Wednesday, 9 November 2011

Review : Apollo 18 (2011)



Brian Miller (screenplay), Cory Goodman
Decades-old found footage from NASA's abandoned Apollo 18 mission, where two American astronauts were sent on a secret expedition, reveals the reason the U.S. has never returned to the moon...

This is gonna be a hard film to review, as its been a few days since I viewed it and I'm still not sure how I feel about it, as an entire film. There are so many things about the movie I adored, and some things that threaten to sink it completely, as a whole piece. I'll try and break it down as best I can. First the good stuff....

APOLLO 18 follows the 'found footage' road so regularly travelled these days, that its becoming passe. At the same time, I ENJOY the sub-genre when its done well. REC, REC 2, THE BLAIR WITCH PROJECT and THE TUNNEL, all made fine use of its techniques, and are widely regarding as effective genre pieces. In fact, I find BLAIR WITCH to be a damned frightening film. There was a chance that APOLLO 18 could join the club in style. It's got a lot going for it...

First of all, its set on the goddamn moon, and you cant get any more isolated and alien than that, outside full-on 'fantasy', (except for perhaps the deep caverns of the Earth, a-la THE DESCENT). It recalls the dread and utter loneliness of space, that helped Ridley Scott's, 'ALIEN,' horrify us all, so many years ago. The film makes great use of the setting, and emanates a feeling of total hopelessness from the moment things kick off. Its easy to place yourself in the position of the three astronauts the film follows, and much like the BLAIR WITCH, you do tend to feel like your right there with them, questioning yourself as to what you would feel, what you would do. Its strong stuff, especially for anyone, (like myself), who has a fascination with Outer Space and our Universe.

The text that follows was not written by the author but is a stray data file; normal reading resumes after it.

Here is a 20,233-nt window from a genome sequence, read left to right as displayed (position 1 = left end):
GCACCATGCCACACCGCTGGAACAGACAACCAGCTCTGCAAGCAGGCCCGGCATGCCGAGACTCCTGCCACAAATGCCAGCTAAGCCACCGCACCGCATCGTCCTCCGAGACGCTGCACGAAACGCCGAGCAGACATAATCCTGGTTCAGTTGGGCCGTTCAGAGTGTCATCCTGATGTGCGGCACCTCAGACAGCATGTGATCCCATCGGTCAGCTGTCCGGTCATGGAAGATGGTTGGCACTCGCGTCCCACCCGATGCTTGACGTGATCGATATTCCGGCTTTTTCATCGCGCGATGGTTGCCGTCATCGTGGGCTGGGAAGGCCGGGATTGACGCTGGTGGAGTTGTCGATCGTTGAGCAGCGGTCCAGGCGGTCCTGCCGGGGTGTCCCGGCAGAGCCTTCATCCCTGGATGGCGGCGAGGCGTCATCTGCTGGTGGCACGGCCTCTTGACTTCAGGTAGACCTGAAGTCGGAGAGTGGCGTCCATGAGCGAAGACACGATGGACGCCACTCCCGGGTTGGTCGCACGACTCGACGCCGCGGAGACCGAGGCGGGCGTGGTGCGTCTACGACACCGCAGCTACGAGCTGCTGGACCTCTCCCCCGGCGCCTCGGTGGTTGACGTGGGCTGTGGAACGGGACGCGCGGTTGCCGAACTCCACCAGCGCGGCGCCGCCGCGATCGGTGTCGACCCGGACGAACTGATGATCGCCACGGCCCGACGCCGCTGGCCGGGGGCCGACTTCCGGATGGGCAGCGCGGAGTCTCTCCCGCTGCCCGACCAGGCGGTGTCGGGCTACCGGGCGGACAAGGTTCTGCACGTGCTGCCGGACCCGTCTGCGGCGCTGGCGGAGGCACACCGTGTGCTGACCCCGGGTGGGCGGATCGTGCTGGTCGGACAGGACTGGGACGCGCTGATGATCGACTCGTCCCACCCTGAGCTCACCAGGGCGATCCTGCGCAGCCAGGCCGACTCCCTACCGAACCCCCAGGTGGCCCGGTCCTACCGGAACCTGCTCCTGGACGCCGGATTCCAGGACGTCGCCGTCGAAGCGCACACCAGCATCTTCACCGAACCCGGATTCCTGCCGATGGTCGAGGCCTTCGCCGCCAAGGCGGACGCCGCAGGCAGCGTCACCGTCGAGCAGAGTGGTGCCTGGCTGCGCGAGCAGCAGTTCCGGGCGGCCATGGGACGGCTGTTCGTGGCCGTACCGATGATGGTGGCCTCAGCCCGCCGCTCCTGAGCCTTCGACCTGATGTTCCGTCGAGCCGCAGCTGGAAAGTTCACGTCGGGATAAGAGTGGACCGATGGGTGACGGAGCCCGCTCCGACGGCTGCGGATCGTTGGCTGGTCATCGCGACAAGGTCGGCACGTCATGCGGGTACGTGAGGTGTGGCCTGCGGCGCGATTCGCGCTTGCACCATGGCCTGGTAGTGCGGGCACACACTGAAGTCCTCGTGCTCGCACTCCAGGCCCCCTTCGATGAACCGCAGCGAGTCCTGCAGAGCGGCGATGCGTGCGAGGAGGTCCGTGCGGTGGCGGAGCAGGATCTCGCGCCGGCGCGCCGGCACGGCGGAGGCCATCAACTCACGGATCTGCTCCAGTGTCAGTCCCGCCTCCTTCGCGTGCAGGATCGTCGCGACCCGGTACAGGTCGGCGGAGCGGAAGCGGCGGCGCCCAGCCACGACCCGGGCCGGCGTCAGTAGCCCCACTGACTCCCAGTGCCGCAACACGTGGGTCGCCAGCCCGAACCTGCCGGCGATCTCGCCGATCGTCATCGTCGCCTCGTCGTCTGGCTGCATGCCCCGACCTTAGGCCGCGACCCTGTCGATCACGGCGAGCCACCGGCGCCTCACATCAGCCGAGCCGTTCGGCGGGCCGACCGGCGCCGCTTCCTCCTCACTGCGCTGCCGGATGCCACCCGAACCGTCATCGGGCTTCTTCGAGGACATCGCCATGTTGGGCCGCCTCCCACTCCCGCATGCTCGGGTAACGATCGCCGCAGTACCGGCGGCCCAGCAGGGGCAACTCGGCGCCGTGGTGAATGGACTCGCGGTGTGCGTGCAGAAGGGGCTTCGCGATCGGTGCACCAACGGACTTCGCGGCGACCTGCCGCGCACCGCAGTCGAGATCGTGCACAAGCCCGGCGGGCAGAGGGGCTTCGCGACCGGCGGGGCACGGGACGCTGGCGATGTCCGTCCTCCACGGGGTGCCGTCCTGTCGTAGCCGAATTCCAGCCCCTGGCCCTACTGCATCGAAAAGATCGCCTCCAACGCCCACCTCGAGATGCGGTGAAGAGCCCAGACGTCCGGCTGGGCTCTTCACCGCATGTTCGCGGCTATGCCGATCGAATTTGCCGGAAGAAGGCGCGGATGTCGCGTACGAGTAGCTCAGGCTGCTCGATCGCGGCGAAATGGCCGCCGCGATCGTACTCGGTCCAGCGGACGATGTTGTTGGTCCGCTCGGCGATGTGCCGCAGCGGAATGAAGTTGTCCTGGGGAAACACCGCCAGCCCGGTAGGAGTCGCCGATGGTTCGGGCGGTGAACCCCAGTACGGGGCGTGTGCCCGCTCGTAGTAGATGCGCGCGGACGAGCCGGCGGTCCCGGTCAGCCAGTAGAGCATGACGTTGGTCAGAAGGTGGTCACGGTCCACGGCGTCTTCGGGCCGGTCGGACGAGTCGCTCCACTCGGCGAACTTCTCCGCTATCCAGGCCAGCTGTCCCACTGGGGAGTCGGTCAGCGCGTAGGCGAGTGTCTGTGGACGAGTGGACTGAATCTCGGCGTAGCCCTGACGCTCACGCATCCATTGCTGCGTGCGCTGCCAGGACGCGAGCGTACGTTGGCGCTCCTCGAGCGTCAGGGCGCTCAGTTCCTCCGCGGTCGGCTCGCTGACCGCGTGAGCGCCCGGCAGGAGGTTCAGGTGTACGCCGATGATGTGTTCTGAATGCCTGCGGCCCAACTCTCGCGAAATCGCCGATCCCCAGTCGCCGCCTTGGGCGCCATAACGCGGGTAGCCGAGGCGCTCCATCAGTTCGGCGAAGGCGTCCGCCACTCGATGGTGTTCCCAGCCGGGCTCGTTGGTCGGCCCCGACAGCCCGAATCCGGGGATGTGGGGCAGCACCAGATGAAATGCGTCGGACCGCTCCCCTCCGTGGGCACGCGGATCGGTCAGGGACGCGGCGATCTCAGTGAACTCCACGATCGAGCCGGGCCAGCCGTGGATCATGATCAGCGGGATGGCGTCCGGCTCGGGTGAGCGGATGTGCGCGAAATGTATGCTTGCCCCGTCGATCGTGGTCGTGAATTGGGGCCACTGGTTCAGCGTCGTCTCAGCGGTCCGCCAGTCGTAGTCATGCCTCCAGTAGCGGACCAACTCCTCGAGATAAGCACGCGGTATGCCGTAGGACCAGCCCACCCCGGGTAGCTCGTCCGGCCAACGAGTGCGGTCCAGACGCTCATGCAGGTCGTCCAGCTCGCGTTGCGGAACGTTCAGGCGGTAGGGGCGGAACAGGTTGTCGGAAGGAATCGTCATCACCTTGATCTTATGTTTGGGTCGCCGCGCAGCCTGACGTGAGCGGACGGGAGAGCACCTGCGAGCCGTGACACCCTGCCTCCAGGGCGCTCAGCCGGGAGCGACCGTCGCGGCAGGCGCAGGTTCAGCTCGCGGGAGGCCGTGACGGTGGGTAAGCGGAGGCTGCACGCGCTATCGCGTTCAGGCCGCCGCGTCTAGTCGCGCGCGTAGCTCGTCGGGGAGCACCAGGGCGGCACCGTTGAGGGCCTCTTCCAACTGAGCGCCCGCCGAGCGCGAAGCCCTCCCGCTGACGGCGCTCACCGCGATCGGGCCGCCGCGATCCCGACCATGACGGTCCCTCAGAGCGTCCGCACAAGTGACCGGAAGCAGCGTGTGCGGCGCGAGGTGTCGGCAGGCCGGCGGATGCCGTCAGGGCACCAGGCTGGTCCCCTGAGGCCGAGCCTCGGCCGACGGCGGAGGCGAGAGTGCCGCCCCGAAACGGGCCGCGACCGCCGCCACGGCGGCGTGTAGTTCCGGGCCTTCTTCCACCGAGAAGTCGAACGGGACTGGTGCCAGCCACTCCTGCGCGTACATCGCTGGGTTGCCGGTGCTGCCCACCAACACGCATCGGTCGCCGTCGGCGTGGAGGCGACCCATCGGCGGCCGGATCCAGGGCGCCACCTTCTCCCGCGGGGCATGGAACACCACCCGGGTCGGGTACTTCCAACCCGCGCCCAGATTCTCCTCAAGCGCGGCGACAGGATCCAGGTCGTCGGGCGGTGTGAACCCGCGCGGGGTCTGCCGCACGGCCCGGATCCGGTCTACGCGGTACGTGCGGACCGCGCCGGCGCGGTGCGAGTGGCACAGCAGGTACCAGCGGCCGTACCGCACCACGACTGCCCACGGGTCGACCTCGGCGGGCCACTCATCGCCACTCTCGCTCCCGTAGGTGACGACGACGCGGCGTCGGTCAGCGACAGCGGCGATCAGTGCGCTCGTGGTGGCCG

Is this film simply BLAIR WITCH in space? Its a valid question, and of course there are parallels to be found, but the setting, and the variety of camera techniques really help it stand out from the rest of the crowd.  The footage is dated to look like it took place is the late 1960's, and its clear that the production values are very high. It genuinely looks and feels like your watching a moon-landing. The many camera-views and film stocks, including in-craft static camera's, moon-buggie attachments and helmet-cams, make for a visually entrancing film, if your a fan of the handheld/documentary approach. If not, this will be every bit as headache-inducing as its predecessors, perhaps more so as we're often dealing with zero-gravity scenes. Also adding to the sense of reality is the sound design, which is off the charts for any space-heads out there. Its very easy to imagine this whole thing as actually having occurred.

The three actors, who manfully carry the entire movie, are all very believable in their roles. All three have the 'all-American hero' vibe down to a fine art, yet all have their own reactions to the events that take place that help maintain a sense of individuality. The film's pace hinders character development a little, as we have hardly ten minutes with these guys before they're off into the cosmos. From there on in, theres little room for character nuance as its all business; first technical jargon, then apprehension, then outright terror. Still, as I mentioned, the authentic documentary styling and the identifiable setting do make it very easy to relate to their plight as the Cosmo-shit hits the fan.

There are some truly unnerving scenes in APOLLO 18, always utilising the setting for maximum atmosphere and tension. The film builds and builds as the astronauts learn more and more about what is out there on the barren surface of the moon. And its here that the problems begin...